Leaders Know the Myths of Vulnerability

*This blog post contains affiliate links where the author receives a small commission on book sales.

As promised a few weeks ago, I’m going to spend the next seven weeks sharing some of my favorite insights from Brené Brown’s bestseller Dare to Lead. Dr. Brown is well-known for her work on shame and vulnerability, and in an early chapter of Dare to Lead, she shares the six myths of vulnerability.

Please note: many great authors and thought leaders cover similar topics on leadership, teamwork, tough conversations, and the like. Brené Brown, Ph.D, is a researcher; her writing is based not only on years of clinical experience, but on hard data. So, if you’ve read her early work, Daring Greatly, you may remember her FOUR myths. But she is not stubborn; she has revised her list to the SIX myths that her research has uncovered. Her willingness to revise and update and be transparent is a leadership lesson in itself.

“Vulnerability is uncertainty, risk, and emotional exposure. Vulnerability is the birthplace of love, belonging, joy, courage, empathy, and creativity.”

Brown, B. (2012). Daring Greatly: How the Courage to Be Vulnerable Transforms the Way We Live, Love, Parent, and Lead. Avery Publishing.

Myth #1-Vulnerability is weakness

I hope we’ve moved past this. Recent thoughts around leadership speak to the prominent role of humility and curiosity. Vulnerability is linked to the confidence that it’s okay to not know everything. We still meet people, though, who seem to believe that they have to have all the answers. How are you doing? Are you comfortable exposing that you don’t know everything, or do you find yourself saying things like “Oh, I knew that already.” Or “I know, I know. Not my first rodeo.”

Myth #2-I don’t do vulnerability

Myth #3-I can go it alone

For me, these two are linked together, especially when I think about the roles I play as entrepreneur and content expert. When going full-time with this business ten years ago, I thought long and hard about how big to make myself look online.

There are solo trainer/consultants like myself who find ways to use the words “We,” “our,” and “CEO” to make it seem like they’re a large firm. In reality, though, we’re all alone in our basements working desperately to get our first set of clients. Eventually, what I learned was something that expert mentors had been telling me all along—nobody really cares. All they care about is whether or not you can do the job. I settled on the more authentic “it’s just me” approach, and I am happy with it. But it’s a little embarrassing to remember how much thought I put into that decision and all the time and iterations that went into the first promotional copy.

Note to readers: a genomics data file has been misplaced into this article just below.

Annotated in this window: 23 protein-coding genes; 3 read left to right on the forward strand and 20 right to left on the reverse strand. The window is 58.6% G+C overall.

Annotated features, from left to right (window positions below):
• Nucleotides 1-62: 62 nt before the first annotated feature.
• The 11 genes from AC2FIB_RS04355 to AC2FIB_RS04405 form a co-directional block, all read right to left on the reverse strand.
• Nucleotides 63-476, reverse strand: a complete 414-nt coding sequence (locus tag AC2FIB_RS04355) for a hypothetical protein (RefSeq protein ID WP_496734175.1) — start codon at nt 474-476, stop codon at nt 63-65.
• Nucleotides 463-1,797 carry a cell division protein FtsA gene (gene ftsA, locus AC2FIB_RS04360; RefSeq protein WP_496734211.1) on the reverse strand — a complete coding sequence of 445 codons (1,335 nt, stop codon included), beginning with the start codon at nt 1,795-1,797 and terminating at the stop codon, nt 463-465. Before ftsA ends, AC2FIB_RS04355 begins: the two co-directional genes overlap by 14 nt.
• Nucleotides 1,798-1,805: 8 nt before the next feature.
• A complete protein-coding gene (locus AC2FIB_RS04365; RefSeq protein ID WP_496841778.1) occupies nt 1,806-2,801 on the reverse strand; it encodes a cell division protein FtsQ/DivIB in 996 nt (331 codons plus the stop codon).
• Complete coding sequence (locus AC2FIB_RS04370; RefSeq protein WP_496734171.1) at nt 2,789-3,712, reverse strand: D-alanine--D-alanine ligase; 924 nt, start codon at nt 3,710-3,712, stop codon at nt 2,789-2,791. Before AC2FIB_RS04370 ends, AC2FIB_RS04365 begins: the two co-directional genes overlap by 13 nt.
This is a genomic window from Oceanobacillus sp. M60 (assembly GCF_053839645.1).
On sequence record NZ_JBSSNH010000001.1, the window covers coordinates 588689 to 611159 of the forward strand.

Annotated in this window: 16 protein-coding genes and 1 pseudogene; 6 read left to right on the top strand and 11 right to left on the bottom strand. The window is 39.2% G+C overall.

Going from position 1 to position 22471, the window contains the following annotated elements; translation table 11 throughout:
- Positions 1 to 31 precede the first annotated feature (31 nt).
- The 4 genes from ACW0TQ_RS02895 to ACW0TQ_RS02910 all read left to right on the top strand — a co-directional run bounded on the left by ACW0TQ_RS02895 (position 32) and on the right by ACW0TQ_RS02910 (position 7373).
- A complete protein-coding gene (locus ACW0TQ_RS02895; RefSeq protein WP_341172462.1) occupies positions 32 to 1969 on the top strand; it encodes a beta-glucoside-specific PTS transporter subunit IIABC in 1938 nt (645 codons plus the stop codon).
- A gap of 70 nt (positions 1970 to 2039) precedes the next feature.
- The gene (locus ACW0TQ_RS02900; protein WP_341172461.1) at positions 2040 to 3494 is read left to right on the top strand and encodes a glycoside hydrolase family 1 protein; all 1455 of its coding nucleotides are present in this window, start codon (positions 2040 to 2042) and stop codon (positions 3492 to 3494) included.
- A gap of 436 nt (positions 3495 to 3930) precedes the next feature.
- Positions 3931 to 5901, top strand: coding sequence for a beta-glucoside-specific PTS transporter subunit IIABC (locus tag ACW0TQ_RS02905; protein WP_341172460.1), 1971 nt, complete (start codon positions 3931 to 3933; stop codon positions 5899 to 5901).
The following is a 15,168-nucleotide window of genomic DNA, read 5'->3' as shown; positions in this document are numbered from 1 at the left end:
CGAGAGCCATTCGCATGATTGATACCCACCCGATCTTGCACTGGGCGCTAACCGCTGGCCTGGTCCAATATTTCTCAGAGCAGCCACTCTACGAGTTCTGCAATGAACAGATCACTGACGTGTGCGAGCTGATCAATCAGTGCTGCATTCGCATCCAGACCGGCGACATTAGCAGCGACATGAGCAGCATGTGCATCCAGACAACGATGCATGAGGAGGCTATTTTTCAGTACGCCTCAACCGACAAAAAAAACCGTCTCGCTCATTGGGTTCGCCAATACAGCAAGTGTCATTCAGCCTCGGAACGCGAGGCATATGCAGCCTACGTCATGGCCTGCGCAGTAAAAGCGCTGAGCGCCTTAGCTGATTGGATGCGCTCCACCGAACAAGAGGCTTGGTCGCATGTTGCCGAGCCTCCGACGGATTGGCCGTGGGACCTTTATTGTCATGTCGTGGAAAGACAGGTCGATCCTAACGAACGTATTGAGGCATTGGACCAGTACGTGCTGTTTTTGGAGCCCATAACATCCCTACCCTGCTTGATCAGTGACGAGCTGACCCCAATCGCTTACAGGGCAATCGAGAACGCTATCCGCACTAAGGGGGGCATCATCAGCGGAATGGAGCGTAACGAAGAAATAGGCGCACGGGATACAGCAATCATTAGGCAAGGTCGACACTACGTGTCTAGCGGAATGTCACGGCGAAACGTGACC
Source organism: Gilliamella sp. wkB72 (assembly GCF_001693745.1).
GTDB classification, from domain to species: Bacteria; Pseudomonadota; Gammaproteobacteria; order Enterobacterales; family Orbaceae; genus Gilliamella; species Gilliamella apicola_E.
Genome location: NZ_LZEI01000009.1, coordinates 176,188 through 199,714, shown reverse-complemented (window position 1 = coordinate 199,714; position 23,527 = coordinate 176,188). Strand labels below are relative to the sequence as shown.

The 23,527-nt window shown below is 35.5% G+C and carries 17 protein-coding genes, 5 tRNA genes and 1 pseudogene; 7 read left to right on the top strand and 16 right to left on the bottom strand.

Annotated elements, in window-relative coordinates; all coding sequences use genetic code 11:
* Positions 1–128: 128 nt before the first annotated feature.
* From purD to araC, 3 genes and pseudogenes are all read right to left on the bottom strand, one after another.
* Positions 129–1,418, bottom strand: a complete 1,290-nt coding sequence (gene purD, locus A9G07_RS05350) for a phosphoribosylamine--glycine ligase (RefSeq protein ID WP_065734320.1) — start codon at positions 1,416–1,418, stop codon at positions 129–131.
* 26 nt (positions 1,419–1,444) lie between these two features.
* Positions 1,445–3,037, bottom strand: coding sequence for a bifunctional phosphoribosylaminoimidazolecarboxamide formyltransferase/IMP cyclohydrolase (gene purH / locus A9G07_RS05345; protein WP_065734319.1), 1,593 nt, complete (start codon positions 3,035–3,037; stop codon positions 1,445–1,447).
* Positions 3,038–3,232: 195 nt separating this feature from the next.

Being regarded as an expert feels good, especially when one’s training, coaching, and guidance leads to solid results for clients. But there are moments that are on the edge:

  1. In 1999, I had my first corporate client that wasn’t a youth-serving organization. The owner turned to me after a session that revealed some morale issues within the organization and said, “Now what do I do?” I didn’t know what to say. But I sure felt like I had to say something good. I’m not sure I was very helpful from that point on. I never worked for them again.
  2. Another early client, in 2010, had issues that involved family dynamics. It was complicated because there was some co-ownership and transfer of shares, and it bled into their personal lives. I called a college friend of mine who had become a successful executive coach and asked for advice. It was sound, and I stayed with that client for four years.

Myth #4-You can engineer the uncertainty and discomfort out of vulnerability

I do some fairly intense work with executive teams using the Five Behaviors of a Cohesive Team™ program. In one session that I knew would be fraught with peril, I worked extremely hard the first of three days to make it safe for people to speak and share. When we reached the end of the day and did a WWW/TALA to close it out, one participant pointed out “We haven’t been uncomfortable yet. You told us that this would get uncomfortable.” Nodding heads indicated that I hadn’t pushed hard enough. The next day was messy. And way more productive.

Myth #5-Trust comes before vulnerability

I don’t think that Brené Brown and Patrick Lencioni hang out much. I don’t even know if they’ve met. But I’m struck by the way their work collides. Lencioni says that when people are vulnerable with each other, they trust more. Brown says when people trust, they’re more vulnerable. By letting go of control, taking a risk, and start by being open, trusting, and vulnerable, a leader can pave the way to make it safe for others to do so.

Myth #6-Vulnerability is disclosure

Whereas vulnerability aids disclosure, they are not the same thing. Being vulnerable may include disclosure in certain circumstances, but it isn’t a disclosure free-for-all. In fact, oversharing can have the opposite effect, because it sets an odd bar for others to attain. I once witnessed group after a team member shared a very dark detail of his childhood in a conversation where the topic centered around where people went to high school. With one overshare, the light-hearted conversation lost momentum and trust was lost. Oversharing can also cause people to wonder if you have emotional intelligence, or what Lencioni calls “people smarts.”

Deliberately, I have not paraphrased Dr. Brown’s thoughts on these myths. I encourage you to read Dare to Lead, and tune in next week as we explore perfectionism.

Thanks for reading,

Alan Feirer

This is the first post in a short series featuring the work of Brene Brown’s book Dare to Lead. Read the introduction post to this series here.

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